Brazilian Mergansers nest in holes of trees, and holes in rocks and in river banks. Nest site for Brazilian Merganser, in rock cavity. The entrance to the nest cavity is located from 2 to 25 m above the water. Only the female incubates, and she leaves the nest twice per day to feed. The male spends most time resting or feeding nearby, constantly vigilant, but sometimes flies off, departing the area for several hours. The female lays up to eight eggs, which are incubated for about 34 days. When leaving the nest, the female covers the eggs with her down feathers. The ducklings leave the nest in the following day after hatching. The ducklings are encouraged to abandon the nest by the mothers call. The family stays together all the time; the parents constantly keep the young between them. The parents provide the ducklings with fishes and invertebrates. They feed their young directly into their beaks, or they place caught fish in the water after shaking it in order the ducklings can catch it. After 10 days of life, young were observed fishing on their own, reducing the need for food provided by their parents. The young are able to perform short flies when they are around 2 months old. They generally stay with their parents about six months or even longer. Many young die in these first months of life.

Feeding habits

Brazilian Mergansers feed basically on small fish they capture during dives, although aquatic macroinvertebrates also contribute to their diet. Very often, before diving, they search for their prey swimming with just their heads submerged. Dives can last 15 to 20 seconds, and even 30 seconds in deeper pools. We have observed them catching insects flying around their heads. In the Serra da Canastra region, the most common fish species which serve as their food are lambaris and barrigudinho. Stomach content analysis of individuals from Misiones, Argentina, showed they ate lambaris, ciclids, catfish, virolito, larvae of Dobson flies and, probably, molluscs.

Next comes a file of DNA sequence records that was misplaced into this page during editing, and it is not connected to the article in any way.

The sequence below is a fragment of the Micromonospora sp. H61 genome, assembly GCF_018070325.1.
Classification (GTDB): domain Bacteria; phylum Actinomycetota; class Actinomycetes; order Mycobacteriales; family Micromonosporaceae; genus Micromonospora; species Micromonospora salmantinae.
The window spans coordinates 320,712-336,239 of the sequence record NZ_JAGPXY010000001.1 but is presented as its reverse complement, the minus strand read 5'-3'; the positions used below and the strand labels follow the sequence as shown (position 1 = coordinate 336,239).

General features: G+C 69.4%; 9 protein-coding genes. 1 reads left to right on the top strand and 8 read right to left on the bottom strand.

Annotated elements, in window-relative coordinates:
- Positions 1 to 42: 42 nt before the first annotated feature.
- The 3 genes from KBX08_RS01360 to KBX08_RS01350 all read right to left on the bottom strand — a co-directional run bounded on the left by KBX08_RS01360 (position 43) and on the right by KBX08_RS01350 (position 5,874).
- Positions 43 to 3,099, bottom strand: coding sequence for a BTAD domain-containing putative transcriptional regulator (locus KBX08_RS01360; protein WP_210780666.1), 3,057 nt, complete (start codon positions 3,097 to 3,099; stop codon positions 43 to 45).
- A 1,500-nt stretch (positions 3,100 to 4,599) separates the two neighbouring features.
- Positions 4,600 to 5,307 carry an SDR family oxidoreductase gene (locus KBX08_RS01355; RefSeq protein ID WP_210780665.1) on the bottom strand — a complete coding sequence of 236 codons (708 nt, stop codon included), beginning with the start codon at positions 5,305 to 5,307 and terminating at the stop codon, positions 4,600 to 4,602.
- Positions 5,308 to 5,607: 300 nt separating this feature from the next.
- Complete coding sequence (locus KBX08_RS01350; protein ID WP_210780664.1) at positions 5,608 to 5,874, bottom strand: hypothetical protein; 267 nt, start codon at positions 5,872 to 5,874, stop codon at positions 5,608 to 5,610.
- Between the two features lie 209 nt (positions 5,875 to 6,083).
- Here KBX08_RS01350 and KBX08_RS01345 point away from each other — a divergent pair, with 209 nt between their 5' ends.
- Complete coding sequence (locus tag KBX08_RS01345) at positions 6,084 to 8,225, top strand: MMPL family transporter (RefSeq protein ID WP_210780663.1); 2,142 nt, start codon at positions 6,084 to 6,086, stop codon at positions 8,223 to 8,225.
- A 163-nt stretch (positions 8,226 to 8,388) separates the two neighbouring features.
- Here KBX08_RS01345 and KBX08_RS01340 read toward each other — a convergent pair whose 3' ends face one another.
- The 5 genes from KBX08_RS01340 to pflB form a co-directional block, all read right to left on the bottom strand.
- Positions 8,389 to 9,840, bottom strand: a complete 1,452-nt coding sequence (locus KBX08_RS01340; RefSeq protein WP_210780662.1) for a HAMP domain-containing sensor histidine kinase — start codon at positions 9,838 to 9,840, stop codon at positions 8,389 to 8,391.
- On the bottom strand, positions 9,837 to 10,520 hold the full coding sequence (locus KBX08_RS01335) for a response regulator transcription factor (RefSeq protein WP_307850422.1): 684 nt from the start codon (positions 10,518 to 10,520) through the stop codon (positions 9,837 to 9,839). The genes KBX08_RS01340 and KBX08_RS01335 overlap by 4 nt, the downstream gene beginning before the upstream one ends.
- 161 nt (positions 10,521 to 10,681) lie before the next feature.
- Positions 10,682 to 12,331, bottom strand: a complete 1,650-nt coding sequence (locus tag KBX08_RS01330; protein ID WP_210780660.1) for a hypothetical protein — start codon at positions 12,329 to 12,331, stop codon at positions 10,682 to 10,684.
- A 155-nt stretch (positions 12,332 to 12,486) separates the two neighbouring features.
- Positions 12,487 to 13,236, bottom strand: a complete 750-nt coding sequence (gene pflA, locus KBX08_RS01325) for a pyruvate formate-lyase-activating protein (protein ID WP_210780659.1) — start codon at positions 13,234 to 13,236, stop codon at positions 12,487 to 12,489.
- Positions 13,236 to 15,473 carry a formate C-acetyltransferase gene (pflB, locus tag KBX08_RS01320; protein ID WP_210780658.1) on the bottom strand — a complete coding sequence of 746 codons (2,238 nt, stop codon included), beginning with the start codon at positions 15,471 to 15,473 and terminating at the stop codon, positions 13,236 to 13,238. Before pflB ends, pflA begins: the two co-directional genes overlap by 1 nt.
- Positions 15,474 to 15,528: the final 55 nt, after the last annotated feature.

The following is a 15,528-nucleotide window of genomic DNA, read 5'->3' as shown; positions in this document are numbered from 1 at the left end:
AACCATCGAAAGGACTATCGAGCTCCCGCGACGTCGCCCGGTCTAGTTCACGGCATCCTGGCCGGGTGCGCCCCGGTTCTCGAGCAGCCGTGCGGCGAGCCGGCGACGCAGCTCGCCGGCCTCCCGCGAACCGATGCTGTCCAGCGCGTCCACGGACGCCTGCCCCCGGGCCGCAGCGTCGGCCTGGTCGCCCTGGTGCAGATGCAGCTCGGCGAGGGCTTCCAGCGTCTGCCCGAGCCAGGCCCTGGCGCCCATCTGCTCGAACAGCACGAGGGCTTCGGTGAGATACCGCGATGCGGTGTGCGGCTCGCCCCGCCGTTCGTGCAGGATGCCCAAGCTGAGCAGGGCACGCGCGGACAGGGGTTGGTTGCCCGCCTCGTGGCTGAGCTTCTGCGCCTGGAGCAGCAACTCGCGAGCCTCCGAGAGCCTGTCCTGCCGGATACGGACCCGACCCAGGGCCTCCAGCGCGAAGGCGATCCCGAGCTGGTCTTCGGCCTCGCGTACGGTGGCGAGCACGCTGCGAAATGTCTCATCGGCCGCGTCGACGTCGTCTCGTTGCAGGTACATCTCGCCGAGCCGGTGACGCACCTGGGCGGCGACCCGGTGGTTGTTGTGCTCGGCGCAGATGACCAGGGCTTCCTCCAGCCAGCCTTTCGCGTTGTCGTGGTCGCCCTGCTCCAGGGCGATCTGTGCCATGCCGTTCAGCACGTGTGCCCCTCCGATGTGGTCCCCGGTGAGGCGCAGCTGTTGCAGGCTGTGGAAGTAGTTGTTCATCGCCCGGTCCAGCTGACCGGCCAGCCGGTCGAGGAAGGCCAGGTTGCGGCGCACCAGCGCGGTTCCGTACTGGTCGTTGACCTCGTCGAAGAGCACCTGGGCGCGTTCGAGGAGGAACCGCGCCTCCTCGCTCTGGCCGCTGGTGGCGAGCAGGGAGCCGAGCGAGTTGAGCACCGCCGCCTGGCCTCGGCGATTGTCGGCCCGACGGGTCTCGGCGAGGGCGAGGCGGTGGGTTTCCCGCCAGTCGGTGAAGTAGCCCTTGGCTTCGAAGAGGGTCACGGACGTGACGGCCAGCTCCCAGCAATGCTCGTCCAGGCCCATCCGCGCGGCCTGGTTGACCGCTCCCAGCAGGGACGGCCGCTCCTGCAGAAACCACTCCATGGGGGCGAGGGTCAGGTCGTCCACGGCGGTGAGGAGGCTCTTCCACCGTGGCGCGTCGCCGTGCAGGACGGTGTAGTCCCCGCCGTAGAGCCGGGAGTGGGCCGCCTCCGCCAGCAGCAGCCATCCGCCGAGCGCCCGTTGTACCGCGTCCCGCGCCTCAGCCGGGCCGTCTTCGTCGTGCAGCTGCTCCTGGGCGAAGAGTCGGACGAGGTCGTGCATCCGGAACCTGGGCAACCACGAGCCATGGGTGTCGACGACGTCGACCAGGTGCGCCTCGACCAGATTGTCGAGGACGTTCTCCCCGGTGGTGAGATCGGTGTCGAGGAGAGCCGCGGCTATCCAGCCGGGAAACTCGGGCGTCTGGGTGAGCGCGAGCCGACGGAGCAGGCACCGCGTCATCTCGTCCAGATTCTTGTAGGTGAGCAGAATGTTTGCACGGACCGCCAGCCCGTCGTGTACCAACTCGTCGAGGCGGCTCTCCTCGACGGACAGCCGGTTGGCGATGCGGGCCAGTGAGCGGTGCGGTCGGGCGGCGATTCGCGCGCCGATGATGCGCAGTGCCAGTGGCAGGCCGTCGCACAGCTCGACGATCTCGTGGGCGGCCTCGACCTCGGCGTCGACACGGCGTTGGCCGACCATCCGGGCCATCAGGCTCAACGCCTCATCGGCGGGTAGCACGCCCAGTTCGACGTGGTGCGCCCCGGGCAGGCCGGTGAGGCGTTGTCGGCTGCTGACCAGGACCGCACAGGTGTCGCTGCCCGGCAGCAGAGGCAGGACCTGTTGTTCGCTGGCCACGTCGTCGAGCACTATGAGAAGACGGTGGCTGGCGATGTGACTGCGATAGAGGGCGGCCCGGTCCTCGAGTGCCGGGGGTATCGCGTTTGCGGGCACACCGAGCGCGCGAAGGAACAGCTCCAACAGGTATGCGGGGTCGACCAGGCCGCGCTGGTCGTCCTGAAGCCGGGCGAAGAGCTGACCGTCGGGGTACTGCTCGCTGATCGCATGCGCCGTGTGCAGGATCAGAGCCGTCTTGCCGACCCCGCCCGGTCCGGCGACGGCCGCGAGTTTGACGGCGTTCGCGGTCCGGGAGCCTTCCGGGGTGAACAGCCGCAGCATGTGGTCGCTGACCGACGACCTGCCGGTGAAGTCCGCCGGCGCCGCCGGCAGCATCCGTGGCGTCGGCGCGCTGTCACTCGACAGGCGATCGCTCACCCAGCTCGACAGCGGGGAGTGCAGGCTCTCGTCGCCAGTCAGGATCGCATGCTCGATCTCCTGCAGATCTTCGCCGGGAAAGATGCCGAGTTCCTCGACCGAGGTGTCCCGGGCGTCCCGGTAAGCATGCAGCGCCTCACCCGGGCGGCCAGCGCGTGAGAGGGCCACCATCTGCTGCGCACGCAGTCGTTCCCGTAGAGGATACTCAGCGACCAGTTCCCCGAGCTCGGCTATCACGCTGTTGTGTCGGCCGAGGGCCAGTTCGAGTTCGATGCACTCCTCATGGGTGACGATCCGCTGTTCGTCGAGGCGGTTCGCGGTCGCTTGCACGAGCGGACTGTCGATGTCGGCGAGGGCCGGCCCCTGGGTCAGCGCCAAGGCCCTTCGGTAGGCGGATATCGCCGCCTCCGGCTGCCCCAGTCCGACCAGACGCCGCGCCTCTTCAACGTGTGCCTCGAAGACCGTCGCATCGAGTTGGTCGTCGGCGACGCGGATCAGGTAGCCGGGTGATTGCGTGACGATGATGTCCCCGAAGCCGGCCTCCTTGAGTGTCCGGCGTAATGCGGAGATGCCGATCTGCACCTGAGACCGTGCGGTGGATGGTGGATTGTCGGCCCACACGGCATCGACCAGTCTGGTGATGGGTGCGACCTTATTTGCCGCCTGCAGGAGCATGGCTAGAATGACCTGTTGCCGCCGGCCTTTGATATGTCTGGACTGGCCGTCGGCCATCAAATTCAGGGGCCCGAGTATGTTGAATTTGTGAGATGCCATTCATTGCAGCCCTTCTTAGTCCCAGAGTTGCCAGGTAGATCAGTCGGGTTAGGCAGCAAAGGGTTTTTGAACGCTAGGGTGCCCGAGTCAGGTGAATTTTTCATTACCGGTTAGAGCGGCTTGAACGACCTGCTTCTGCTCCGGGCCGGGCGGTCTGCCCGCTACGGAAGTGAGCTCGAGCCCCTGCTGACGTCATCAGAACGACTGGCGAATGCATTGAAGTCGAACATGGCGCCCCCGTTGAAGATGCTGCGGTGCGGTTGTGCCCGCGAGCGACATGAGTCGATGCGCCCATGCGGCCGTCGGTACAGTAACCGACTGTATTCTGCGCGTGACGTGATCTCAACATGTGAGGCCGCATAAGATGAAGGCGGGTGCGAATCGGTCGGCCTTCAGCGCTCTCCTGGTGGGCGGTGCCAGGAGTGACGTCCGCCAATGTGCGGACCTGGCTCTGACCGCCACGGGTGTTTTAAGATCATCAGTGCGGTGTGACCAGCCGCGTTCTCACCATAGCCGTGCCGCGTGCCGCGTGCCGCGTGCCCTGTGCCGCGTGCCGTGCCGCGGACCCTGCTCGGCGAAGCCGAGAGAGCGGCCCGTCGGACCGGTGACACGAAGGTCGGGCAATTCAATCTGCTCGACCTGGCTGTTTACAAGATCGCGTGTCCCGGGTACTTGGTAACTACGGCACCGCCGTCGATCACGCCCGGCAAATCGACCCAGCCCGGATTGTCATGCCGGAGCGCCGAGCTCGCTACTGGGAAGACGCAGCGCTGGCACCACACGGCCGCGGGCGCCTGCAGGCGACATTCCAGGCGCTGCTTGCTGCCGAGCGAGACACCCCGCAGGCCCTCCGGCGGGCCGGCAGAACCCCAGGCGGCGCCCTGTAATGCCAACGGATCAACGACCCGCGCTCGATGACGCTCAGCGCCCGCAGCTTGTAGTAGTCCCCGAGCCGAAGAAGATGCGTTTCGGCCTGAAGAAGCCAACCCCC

Video Brazilian Merganser


copyright: Josep del Hoyo


Recent records from Brazil, and particularly a recent northerly range extension, indicate that this species’s status is better than previously thought. Nevertheless, the remaining population is still extremely small and severely fragmented, and the perturbation, damming and pollution of rivers continue to cause declines. For these reasons, it is listed as Critically Endangered.
Perturbation and pollution of rivers results largely from deforestation, agricultural expansion and, in the Serra da Canastra area, diamond-mining. Previously, the species was thought to rely on gallery forest which, although protected by law in Brazil, has been cleared illegally throughout much of the species’s range. However, evidence suggests it will occur on unforested, undisturbed stretches of river through cerrado. Mining has ceased in the immediate area of its known range but there is no additional habitat for dispersing birds. Expanding agriculture and the construction of hydroelectric dams are considered the principal threats to the species. Dam-building has already caused severe declines across much of its range. Tourist activities result in river perturbation and have been recorded within known territories and inside national parks.
Brazilian Merganser status Critically Endangered


It is non-migratory and does not abandon the stretch of river where it establishes its territory

Distribution map

Brazilian Merganser distribution range map